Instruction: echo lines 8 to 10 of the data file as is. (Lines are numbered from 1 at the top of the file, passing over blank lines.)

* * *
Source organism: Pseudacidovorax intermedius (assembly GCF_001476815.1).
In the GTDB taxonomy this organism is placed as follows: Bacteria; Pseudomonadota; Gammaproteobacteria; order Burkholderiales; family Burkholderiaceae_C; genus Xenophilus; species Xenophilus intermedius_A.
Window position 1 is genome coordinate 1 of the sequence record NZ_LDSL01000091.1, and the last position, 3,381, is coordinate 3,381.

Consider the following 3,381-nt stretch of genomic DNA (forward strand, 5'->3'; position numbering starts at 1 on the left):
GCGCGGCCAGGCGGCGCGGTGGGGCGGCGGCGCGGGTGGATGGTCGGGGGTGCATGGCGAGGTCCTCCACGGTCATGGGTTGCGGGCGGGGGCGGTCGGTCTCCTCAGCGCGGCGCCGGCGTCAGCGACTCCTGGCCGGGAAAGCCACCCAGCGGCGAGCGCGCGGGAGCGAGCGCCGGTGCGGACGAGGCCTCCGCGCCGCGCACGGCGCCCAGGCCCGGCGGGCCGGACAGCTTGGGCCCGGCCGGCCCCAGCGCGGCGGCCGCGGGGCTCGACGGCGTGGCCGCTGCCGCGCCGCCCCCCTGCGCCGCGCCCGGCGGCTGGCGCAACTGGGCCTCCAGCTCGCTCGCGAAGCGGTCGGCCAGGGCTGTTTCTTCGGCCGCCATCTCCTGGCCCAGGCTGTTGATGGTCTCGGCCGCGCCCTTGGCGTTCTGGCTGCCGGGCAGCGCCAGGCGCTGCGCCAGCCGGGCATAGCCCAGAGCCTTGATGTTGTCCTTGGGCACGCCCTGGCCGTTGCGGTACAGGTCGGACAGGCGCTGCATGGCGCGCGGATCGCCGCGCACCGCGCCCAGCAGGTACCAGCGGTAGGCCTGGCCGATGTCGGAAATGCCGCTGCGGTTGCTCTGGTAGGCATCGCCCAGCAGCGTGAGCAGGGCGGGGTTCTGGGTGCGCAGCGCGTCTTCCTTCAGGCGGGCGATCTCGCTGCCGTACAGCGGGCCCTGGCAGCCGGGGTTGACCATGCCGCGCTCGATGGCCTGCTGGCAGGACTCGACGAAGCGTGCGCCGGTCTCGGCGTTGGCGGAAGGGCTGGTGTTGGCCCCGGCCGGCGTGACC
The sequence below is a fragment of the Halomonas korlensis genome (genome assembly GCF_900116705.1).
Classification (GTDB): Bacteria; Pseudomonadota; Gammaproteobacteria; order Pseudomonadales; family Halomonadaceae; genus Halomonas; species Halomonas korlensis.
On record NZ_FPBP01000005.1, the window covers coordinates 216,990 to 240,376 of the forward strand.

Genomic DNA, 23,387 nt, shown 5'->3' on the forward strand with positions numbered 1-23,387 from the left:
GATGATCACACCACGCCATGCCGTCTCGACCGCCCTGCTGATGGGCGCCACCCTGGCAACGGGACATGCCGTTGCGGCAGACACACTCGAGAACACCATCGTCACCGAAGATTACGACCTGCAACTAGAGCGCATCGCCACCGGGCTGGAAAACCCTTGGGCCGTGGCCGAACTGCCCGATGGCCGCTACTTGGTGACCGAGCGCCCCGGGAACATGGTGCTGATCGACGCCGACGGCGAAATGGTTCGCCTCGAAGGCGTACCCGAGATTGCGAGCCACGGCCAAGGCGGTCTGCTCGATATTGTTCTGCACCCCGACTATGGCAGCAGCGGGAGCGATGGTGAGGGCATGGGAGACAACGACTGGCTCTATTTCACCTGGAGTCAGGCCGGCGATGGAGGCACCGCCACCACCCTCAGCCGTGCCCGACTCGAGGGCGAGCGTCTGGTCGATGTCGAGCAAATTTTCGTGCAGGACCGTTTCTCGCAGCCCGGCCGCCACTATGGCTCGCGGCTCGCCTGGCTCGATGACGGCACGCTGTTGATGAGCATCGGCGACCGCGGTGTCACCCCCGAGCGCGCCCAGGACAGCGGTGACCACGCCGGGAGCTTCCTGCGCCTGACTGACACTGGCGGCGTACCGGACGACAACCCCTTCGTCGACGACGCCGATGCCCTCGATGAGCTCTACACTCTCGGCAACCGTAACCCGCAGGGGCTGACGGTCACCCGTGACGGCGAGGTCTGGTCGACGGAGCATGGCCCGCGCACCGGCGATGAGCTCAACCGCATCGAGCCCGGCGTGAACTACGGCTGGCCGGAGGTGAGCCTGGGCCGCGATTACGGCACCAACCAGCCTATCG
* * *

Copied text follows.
On record NZ_FPBP01000005.1, the window covers coordinates 216,990 to 240,376 of the forward strand.

Genomic DNA, 23,387 nt, shown 5'->3' on the forward strand with positions numbered 1-23,387 from the left:
GATGATCACACCACGCCATGCCGTCTCGACCGCCCTGCTGATGGGCGCCACCCTGGCAACGGGACATGCCGTTGCGGCAGACACACTCGAGAACACCATCGTCACCGAAGATTACGACCTGCAACTAGAGCGCATCGCCACCGGGCTGGAAAACCCTTGGGCCGTGGCCGAACTGCCCGATGGCCGCTACTTGGTGACCGAGCGCCCCGGGAACATGGTGCTGATCGACGCCGACGGCGAAATGGTTCGCCTCGAAGGCGTACCCGAGATTGCGAGCCACGGCCAAGGCGGTCTGCTCGATATTGTTCTGCACCCCGACTATGGCAGCAGCGGGAGCGATGGTGAGGGCATGGGAGACAACGACTGGCTCTATTTCACCTGGAGTCAGGCCGGCGATGGAGGCACCGCCACCACCCTCAGCCGTGCCCGACTCGAGGGCGAGCGTCTGGTCGATGTCGAGCAAATTTTCGTGCAGGACCGTTTCTCGCAGCCCGGCCGCCACTATGGCTCGCGGCTCGCCTGGCTCGATGACGGCACGCTGTTGATGAGCATCGGCGACCGCGGTGTCACCCCCGAGCGCGCCCAGGACAGCGGTGACCACGCCGGGAGCTTCCTGCGCCTGACTGACACTGGCGGCGTACCGGACGACAACCCCTTCGTCGACGACGCCGATGCCCTCGATGAGCTCTACACTCTCGGCAACCGTAACCCGCAGGGGCTGACGGTCACCCGTGACGGCGAGGTCTGGTCGACGGAGCATGGCCCGCGCACCGGCGATGAGCTCAACCGCATCGAGCCCGGCGTGAACTACGGCTGGCCGGAGGTGAGCCTGGGCCGCGATTACGGCACCAACCAGCCTATCG